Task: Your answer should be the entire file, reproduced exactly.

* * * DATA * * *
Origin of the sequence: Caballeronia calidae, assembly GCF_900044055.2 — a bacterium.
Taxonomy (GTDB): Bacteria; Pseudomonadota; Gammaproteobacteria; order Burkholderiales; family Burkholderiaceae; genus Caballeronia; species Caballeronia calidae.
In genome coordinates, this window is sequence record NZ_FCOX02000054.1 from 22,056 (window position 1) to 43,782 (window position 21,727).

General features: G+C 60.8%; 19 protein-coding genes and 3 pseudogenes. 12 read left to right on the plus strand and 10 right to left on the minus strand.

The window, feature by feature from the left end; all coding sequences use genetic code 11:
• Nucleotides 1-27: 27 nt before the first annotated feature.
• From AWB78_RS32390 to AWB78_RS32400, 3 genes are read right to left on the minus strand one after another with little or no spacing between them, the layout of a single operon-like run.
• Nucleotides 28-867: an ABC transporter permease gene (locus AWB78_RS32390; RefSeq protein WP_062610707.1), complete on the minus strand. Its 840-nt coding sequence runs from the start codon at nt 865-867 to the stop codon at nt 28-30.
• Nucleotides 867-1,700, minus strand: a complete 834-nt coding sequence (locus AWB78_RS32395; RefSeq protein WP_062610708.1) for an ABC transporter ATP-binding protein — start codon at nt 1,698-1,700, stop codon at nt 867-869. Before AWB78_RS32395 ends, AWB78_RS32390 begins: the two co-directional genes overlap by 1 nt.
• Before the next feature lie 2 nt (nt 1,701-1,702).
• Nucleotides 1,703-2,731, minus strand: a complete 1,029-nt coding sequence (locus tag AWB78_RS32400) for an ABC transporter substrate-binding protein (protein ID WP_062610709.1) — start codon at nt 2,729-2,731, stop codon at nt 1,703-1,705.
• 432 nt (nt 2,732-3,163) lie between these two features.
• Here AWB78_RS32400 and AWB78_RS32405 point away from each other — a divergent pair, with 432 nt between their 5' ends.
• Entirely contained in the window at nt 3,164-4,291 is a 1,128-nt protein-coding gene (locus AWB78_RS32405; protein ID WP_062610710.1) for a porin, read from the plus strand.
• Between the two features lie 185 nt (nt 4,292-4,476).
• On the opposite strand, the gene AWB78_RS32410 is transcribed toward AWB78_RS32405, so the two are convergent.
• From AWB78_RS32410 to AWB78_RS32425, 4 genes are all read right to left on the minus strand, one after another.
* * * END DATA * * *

Origin of the sequence: Caballeronia calidae, assembly GCF_900044055.2 — a bacterium.
Taxonomy (GTDB): Bacteria; Pseudomonadota; Gammaproteobacteria; order Burkholderiales; family Burkholderiaceae; genus Caballeronia; species Caballeronia calidae.
In genome coordinates, this window is sequence record NZ_FCOX02000054.1 from 22,056 (window position 1) to 43,782 (window position 21,727).

General features: G+C 60.8%; 19 protein-coding genes and 3 pseudogenes. 12 read left to right on the plus strand and 10 right to left on the minus strand.

The window, feature by feature from the left end; all coding sequences use genetic code 11:
• Nucleotides 1-27: 27 nt before the first annotated feature.
• From AWB78_RS32390 to AWB78_RS32400, 3 genes are read right to left on the minus strand one after another with little or no spacing between them, the layout of a single operon-like run.
• Nucleotides 28-867: an ABC transporter permease gene (locus AWB78_RS32390; RefSeq protein WP_062610707.1), complete on the minus strand. Its 840-nt coding sequence runs from the start codon at nt 865-867 to the stop codon at nt 28-30.
• Nucleotides 867-1,700, minus strand: a complete 834-nt coding sequence (locus AWB78_RS32395; RefSeq protein WP_062610708.1) for an ABC transporter ATP-binding protein — start codon at nt 1,698-1,700, stop codon at nt 867-869. Before AWB78_RS32395 ends, AWB78_RS32390 begins: the two co-directional genes overlap by 1 nt.
• Before the next feature lie 2 nt (nt 1,701-1,702).
• Nucleotides 1,703-2,731, minus strand: a complete 1,029-nt coding sequence (locus tag AWB78_RS32400) for an ABC transporter substrate-binding protein (protein ID WP_062610709.1) — start codon at nt 2,729-2,731, stop codon at nt 1,703-1,705.
• 432 nt (nt 2,732-3,163) lie between these two features.
• Here AWB78_RS32400 and AWB78_RS32405 point away from each other — a divergent pair, with 432 nt between their 5' ends.
• Entirely contained in the window at nt 3,164-4,291 is a 1,128-nt protein-coding gene (locus AWB78_RS32405; protein ID WP_062610710.1) for a porin, read from the plus strand.
• Between the two features lie 185 nt (nt 4,292-4,476).
• On the opposite strand, the gene AWB78_RS32410 is transcribed toward AWB78_RS32405, so the two are convergent.
• From AWB78_RS32410 to AWB78_RS32425, 4 genes are all read right to left on the minus strand, one after another.